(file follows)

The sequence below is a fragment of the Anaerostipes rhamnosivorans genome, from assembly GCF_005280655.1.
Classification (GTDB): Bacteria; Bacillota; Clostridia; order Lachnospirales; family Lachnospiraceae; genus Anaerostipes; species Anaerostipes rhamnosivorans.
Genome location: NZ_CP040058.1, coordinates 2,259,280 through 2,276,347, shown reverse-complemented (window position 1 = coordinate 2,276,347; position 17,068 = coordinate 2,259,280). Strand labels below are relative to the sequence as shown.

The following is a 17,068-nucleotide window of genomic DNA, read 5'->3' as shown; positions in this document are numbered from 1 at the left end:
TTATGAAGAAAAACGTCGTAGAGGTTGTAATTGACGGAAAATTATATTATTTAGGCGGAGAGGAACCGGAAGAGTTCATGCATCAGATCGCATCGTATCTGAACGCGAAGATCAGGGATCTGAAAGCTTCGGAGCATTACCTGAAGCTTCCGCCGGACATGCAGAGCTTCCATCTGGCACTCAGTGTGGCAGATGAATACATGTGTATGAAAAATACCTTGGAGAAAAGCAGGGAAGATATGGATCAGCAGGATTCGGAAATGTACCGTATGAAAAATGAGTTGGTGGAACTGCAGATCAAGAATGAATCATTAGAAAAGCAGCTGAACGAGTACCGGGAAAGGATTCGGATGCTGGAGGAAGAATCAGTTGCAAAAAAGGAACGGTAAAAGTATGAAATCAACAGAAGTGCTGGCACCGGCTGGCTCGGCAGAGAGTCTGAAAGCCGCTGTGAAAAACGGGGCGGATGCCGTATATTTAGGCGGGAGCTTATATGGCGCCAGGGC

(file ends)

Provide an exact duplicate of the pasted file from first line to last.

The sequence below is a fragment of the Anaerostipes rhamnosivorans genome, from assembly GCF_005280655.1.
Classification (GTDB): Bacteria; Bacillota; Clostridia; order Lachnospirales; family Lachnospiraceae; genus Anaerostipes; species Anaerostipes rhamnosivorans.
Genome location: NZ_CP040058.1, coordinates 2,259,280 through 2,276,347, shown reverse-complemented (window position 1 = coordinate 2,276,347; position 17,068 = coordinate 2,259,280). Strand labels below are relative to the sequence as shown.

The following is a 17,068-nucleotide window of genomic DNA, read 5'->3' as shown; positions in this document are numbered from 1 at the left end:
TTATGAAGAAAAACGTCGTAGAGGTTGTAATTGACGGAAAATTATATTATTTAGGCGGAGAGGAACCGGAAGAGTTCATGCATCAGATCGCATCGTATCTGAACGCGAAGATCAGGGATCTGAAAGCTTCGGAGCATTACCTGAAGCTTCCGCCGGACATGCAGAGCTTCCATCTGGCACTCAGTGTGGCAGATGAATACATGTGTATGAAAAATACCTTGGAGAAAAGCAGGGAAGATATGGATCAGCAGGATTCGGAAATGTACCGTATGAAAAATGAGTTGGTGGAACTGCAGATCAAGAATGAATCATTAGAAAAGCAGCTGAACGAGTACCGGGAAAGGATTCGGATGCTGGAGGAAGAATCAGTTGCAAAAAAGGAACGGTAAAAGTATGAAATCAACAGAAGTGCTGGCACCGGCTGGCTCGGCAGAGAGTCTGAAAGCCGCTGTGAAAAACGGGGCGGATGCCGTATATTTAGGCGGGAGCTTATATGGCGCCAGGGC